2. I do indeed advocate scientism, if by scientism you mean “we accept no truths about the world that aren’t derived by logic, reason, and empirical observation.” That’s construing science broadly, but I think it encompasses what is meant by the term “scientism”. I’m proud to take that stand, though philosophers like Fincke and V.S. use it in a pejorative way. Philosophy alone cannot tell us what is true about the world. It gives us tools to help us find what is true about the world.

A number of issues here.

First, he didn’t need to guess about what, at least, my use of the term “scientism”. I spelled it out in some detail:

The second is that while he may not care about concepts, philosophy does, and unless he wants to take away all funding to philosophy and give it to science — which, I’m afraid, would definitely be scientism — …

So, my actual reply was that philosophy cares about concepts, and my argument previously had been that this was conceptually interesting. Unless, then, Coyne wants to claim that philosophy should only find interesting the things that science finds interesting, and so should only fund the things that science finds interesting, he’d have to allow this. If he denies it, then he really is engaging in scientism in a sense that deserves to be pejorative: he’d be essentially forcing all fields to be sciences, regardless of their history or actual areas of interest.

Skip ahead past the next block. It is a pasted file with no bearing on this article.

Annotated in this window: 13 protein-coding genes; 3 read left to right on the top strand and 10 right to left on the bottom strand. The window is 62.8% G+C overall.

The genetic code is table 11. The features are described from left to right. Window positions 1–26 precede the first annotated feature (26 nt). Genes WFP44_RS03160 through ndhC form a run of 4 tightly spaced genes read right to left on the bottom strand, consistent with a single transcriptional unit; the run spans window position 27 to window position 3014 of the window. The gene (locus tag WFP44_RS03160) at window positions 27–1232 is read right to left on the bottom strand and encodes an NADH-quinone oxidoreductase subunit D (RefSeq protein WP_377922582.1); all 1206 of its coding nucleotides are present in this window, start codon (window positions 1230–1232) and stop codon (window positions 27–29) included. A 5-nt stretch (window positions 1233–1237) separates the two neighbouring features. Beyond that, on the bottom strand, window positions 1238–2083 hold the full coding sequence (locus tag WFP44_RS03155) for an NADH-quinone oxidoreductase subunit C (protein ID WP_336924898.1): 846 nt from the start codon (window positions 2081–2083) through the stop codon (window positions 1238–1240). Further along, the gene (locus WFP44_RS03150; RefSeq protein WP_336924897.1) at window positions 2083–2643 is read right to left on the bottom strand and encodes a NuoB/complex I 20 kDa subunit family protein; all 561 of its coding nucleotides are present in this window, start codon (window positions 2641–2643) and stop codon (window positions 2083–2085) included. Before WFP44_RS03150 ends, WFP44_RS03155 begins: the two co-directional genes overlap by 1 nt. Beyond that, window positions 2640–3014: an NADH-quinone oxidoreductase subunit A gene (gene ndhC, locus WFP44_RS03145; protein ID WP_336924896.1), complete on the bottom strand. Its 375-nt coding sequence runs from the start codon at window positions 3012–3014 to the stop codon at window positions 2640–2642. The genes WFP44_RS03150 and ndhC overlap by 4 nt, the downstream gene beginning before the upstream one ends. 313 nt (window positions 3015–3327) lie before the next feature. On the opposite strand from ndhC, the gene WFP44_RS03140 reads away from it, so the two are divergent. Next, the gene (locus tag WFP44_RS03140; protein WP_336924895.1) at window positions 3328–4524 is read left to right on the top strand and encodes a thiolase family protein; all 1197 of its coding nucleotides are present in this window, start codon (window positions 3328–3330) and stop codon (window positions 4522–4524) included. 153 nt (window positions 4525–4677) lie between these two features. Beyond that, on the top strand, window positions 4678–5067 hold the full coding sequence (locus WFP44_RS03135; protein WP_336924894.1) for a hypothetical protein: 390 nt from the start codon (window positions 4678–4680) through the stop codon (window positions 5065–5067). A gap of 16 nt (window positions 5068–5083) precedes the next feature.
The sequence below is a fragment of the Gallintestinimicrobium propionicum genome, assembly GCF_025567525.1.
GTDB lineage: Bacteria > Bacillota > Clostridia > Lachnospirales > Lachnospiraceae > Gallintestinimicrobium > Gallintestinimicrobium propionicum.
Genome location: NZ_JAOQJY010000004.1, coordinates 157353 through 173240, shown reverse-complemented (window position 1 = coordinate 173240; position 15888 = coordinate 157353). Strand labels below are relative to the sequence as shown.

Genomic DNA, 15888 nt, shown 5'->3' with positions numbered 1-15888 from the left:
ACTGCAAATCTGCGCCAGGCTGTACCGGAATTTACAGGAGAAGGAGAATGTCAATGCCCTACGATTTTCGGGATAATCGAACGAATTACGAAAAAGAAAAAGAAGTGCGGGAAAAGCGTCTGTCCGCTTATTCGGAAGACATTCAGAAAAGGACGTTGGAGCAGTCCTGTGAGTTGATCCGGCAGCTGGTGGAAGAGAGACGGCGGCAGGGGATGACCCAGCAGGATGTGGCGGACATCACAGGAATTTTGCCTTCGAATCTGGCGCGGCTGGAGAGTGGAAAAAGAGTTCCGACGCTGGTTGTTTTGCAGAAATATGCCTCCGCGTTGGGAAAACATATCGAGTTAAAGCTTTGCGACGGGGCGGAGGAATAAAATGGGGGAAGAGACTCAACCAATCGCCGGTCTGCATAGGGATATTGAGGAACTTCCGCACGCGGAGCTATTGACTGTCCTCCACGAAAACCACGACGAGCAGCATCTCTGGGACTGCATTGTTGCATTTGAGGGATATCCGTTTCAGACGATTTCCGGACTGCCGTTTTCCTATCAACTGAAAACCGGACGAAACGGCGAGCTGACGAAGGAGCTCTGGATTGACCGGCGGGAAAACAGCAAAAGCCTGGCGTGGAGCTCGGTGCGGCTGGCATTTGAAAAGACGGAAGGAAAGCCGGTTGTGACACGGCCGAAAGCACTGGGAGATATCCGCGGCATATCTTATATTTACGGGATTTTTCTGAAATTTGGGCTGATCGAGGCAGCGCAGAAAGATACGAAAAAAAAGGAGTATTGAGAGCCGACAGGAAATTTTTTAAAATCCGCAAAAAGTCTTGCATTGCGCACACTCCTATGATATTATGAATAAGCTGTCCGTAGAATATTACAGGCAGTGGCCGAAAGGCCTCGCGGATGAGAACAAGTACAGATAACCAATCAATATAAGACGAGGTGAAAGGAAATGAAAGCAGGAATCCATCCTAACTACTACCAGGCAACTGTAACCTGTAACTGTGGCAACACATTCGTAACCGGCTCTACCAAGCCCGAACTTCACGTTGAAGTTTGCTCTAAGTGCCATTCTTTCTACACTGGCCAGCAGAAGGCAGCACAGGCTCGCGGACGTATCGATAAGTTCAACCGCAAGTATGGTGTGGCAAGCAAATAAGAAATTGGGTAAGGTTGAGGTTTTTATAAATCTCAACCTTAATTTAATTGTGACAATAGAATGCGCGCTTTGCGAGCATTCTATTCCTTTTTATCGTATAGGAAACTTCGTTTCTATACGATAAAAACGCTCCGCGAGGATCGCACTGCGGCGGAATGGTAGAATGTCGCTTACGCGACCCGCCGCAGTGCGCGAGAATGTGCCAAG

The second part is that no one here claimed that philosophy alone can tell us what’s true about the world. But that doesn’t mean that it must be relegated to being merely a tool for science. It has its own interests and finds out things that are interesting to it that are sometimes of interest to other fields, just like mathematics. But neither care too much if other fields find their examinations interesting; they are their own fields and have their own interests.

Which leads us to the third point: what does Coyne mean by his expanded definition of science? What’s included, first, in the term “world”? Are abstract mathematical theories and philosophical concepts included in “world”? If so, then to claim that there are not truths about the world that are not derived by logic, reason and empirical observation would seem false. Mathematics, for example, does not seem to be empirically derived, even if it may apply to the empirical world. And at least some philosophical concepts don’t seem to be empirical, such as empiricism itself (you can’t prove empiricism by empirical observation because that would be circular). So if he includes the subject matter of mathematics and philosophy in his definition of “world”, then he’s just plain wrong to think that empirical observation is required for truths about the “world”.